Notes for a Documentary Film
In recent months, I have encountered and documented several of Piccirilli’s works at the crossroads of pop culture. The Lincoln Memorial, for instance, has been featured in dozens of Hollywood movies, too many to list in this brief post. Although the most relevant eight are mentioned further as a footnote. But that did not impress me, or probably anyone else; after all, the Lincoln Memorial is among the most celebrated monuments in the world. I was also recently surprised to see Europe, the allegorical figure by Daniel Chester French at the US Customs House, as a backdrop to “Impractical Jokers,” a silly comedy show watched by millions on television. But, again, that didn’t sweep me off my feet in part because I wouldn’t say I like the show and in part because the role played by Piccirilli on that monument was limited to the execution of a model by Daniel Chester French. But what caught me in the interaction between Piccirilli and The Who in a reference shared with me today by Jonathan Kuhn, Director of Art & Antiquities of the City of New York, in which he mentioned an article published in Life Magazine in 1968.
The Who Meets Piccirilli
The reference by Jonathan Kuhn pointed to the exedra where The Who Meets Piccirilli in The Carl Schurz Memorial, Morningside Drive at 116th Street, which served as the backdrop to a priceless portrait of The Who by Art Kane. The image including the Piccirilli exedra became an iconic reference to the 1960s, was published along with “The New Rock” by Robin Richman in Life Magazine in June 1968.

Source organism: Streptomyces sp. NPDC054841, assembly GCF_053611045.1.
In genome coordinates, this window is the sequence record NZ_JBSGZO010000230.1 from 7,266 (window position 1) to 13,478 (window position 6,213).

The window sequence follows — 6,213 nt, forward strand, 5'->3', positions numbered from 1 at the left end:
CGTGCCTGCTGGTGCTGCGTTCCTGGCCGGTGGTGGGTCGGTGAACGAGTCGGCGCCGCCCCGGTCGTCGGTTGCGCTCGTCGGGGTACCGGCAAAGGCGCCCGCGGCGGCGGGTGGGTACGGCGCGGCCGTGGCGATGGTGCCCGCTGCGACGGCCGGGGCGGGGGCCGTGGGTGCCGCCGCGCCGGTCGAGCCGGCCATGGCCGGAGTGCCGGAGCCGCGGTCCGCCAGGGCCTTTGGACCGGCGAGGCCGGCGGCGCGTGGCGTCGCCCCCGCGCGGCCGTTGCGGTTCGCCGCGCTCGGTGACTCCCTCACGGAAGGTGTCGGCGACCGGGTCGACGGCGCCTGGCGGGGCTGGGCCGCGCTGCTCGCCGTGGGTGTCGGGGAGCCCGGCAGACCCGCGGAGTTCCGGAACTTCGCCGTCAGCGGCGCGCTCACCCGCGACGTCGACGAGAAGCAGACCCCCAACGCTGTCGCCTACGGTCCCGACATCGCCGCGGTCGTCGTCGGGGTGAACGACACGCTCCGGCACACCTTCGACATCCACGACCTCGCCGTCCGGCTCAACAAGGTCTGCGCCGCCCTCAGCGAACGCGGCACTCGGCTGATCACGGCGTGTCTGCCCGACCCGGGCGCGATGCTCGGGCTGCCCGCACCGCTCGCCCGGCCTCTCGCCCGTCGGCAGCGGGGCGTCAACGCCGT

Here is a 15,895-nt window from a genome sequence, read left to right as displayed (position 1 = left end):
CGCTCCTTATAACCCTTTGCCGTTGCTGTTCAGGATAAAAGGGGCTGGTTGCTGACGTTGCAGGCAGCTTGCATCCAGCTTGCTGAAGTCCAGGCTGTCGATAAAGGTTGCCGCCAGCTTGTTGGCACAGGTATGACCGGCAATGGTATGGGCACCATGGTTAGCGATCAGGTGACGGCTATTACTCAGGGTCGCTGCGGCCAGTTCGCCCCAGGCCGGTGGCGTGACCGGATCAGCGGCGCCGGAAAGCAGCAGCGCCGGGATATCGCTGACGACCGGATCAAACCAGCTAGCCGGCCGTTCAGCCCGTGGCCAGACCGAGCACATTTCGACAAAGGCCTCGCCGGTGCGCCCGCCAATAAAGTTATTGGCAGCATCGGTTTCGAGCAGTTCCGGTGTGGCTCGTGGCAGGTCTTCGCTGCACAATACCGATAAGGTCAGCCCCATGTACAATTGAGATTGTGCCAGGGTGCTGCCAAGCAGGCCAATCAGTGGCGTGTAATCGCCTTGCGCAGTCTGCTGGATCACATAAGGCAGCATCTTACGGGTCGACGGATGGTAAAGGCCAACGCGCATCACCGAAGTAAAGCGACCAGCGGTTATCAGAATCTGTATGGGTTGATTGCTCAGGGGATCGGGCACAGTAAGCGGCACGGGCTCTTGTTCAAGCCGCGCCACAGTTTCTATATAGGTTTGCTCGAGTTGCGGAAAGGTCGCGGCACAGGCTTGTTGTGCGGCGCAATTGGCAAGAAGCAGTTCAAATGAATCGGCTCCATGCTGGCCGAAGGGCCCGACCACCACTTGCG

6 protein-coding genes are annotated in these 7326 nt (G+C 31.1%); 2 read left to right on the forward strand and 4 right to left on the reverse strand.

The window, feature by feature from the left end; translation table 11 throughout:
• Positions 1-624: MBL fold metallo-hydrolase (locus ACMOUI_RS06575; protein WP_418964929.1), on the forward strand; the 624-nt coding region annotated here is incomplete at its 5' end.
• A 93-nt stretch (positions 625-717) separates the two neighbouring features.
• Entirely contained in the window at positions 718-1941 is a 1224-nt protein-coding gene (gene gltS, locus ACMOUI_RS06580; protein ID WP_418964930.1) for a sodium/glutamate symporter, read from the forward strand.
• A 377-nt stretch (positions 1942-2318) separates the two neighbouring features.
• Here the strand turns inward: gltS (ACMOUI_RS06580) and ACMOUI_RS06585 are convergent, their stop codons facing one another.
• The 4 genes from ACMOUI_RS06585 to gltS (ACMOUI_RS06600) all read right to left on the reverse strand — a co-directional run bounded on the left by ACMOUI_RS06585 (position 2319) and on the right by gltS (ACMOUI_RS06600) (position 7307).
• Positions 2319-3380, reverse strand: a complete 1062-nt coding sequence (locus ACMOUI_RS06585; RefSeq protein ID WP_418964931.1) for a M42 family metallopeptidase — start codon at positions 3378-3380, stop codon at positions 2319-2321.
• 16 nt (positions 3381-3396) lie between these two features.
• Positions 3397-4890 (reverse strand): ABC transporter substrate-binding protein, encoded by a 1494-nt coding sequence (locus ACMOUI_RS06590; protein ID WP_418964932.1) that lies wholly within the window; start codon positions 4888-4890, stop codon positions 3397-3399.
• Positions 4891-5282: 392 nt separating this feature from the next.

The Carl Schurz Memorial was designed by Karl Bitter (1867–1915) and architect Henry Bacon (1866–1924). Piccirilli did all the relief panels on grey granite. I have not been able to determine if the exedra motif was entirely plotted by Bitter beforehand or if Piccirilli contributed to the design. In either case, Hellen Henderson described the exedra as “astonishing” reliefs and concluded that up to that point.
Hollywood Movies Featuring the Lincoln Memorial
Including the Seated Lincoln by Piccirilli, and the ornaments and decorations by Evelyn Longman.
1. Forrest Gump (1994): This movie features a scene where Forrest Gump (Tom Hanks) gives a speech at the Lincoln Memorial reflecting on his life and experiences.
2. X-Men: First Class (2011): The Lincoln Memorial is featured in a scene where Magneto (Michael Fassbender) lifts a submarine out of the water.
3. Deep Impact (1998): The Lincoln Memorial is shown in a scene where the President of the United States delivers a speech to the nation.
4. The Firm (1993): The Lincoln Memorial is featured in a scene where Tom Cruise’s character meets with an informant.
5. Election (1999): The Lincoln Memorial is shown in a scene where Tracy Flick (Reese Witherspoon) and Paul Metzler (Chris Klein) have a conversation.
6. National Treasure (2004): The Lincoln Memorial is featured in a scene where Benjamin Gates (Nicolas Cage) and his team search for clues to find treasure.
7. Wedding Crashers (2005): The Lincoln Memorial is shown in a scene where John Beckwith (Owen Wilson) and Claire Cleary (Rachel McAdams) have a conversation.
8. Hair (1979): The Lincoln Memorial is featured in a scene where George Berger (Treat Williams) sings “Where Do I Go?”.